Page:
Muskogee Central High Class of 1967

Still "Doin' It" after all these years (breathing)

Exactly why it’s so important for Japanese superstars



Even if you can’t understand what’s being said on Japanese TV, it’s difficult to miss the truth that nearly every TV spot and, for example, a good chunk of print ads, feature Japanese celebrities shucking various products.



In order to the Western vision, this can be a little confusing. Sure, sometimes advertisements in English-speaking nations will fall back again on (mostly) has-been stars to lend credibility to this or that used car dealership or diet product, but the majority of time Western commercials star everyday folks. Most surmise this is so the consumer – his/herself most likely an everyman/woman – feels an psychological reference to the advertisement.

However, Japanese advertisement agencies hire TELEVISION and movie stars much, if not most, of the time. So prevalent is the practice that Western stars aren’t above traveling to Japan "Lost in Translation"-style for a week or so of juggling live humans and yelling broken-English catchphrases for a round of Japanese advertisements finishing in a major short term.

Just as there are good reasons Traditional western adverts use daily folks, there are good reasons they don’t use celebrities: for one, if the star him/herself isn’t extremely famous and trusted, there’s a chance that celeb’s presence in the commercial could have the alternative of the desired effect. Would you trust, say, a loan agency repped by a madly twerking Miley Cyrus? On the flip side, many stars are reluctant to do TV advertising for fear of being of a reflectivity of the gold product.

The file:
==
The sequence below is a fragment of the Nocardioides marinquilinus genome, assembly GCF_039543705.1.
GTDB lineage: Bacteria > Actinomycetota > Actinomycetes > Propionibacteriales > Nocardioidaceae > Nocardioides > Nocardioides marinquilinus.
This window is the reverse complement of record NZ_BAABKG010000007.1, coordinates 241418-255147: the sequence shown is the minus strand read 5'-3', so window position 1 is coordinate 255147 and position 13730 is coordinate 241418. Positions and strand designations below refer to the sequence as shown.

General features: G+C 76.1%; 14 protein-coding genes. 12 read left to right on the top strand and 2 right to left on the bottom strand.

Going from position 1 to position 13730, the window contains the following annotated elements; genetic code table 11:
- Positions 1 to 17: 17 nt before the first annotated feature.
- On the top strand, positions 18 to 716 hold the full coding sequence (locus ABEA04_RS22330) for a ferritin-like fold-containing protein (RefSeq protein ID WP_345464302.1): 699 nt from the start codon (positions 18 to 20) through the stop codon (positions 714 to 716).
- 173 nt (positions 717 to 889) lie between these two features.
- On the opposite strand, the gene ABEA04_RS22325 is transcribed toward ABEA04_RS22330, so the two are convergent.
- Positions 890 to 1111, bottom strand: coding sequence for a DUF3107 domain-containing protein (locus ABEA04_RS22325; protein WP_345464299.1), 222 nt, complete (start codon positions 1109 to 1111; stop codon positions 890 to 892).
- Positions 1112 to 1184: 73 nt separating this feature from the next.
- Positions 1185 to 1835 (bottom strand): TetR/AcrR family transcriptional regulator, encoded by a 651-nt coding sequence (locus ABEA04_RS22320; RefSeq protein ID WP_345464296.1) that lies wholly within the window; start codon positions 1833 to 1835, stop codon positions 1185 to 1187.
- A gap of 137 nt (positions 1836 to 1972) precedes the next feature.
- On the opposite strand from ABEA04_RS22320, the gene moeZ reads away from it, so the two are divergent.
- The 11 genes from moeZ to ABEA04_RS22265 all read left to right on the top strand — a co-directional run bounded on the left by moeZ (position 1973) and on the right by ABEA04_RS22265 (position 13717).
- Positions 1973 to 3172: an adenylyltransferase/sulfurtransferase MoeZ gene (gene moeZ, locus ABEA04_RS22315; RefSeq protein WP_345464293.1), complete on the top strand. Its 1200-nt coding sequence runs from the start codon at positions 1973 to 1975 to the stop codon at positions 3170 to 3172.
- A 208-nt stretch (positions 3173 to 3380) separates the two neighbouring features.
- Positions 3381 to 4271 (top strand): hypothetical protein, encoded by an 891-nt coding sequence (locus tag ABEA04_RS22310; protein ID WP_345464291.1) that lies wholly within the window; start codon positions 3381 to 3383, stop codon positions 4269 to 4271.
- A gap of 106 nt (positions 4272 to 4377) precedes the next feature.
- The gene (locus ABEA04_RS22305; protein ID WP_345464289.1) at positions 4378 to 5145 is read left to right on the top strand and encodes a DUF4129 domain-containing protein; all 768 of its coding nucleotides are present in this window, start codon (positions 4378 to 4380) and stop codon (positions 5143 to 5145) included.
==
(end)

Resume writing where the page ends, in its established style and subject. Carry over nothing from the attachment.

So, why is Japan so quick to trust celebrity-endorsed products? Japan blog site Madame Riri weighed in recently, reasoning – through interview with a foreign Asia expert – that the Japanese are more likely to look to others for advice – especially from people they know and trust, or at minimum perceive themselves to know and trust.

This even creates a weird spin out of control where the more commercials a person appears in, the more famous they become. Commercial looks are almost a requirement to becoming a household name in Japan. There’s much speculation this is the very reason Hollywood’s most recent go-to Western star, Rinko Kikuchi of "Pacific Rim" – that has hardly appeared in Western advertising – consistently fails to make any waves in Japan despite global fame.

There are certainly pros and cons to each approach, and each approach says a lot about the separate cultures. Certain, japan may look a little gullible when clamoring for whatever product SMAP is pushing lately. Yet on the other hand, it may say a lot about the trustworthiness of Western industry that these superstars aren’t reluctant to endorse for fear of losing face if a product doesn’t work like it should.

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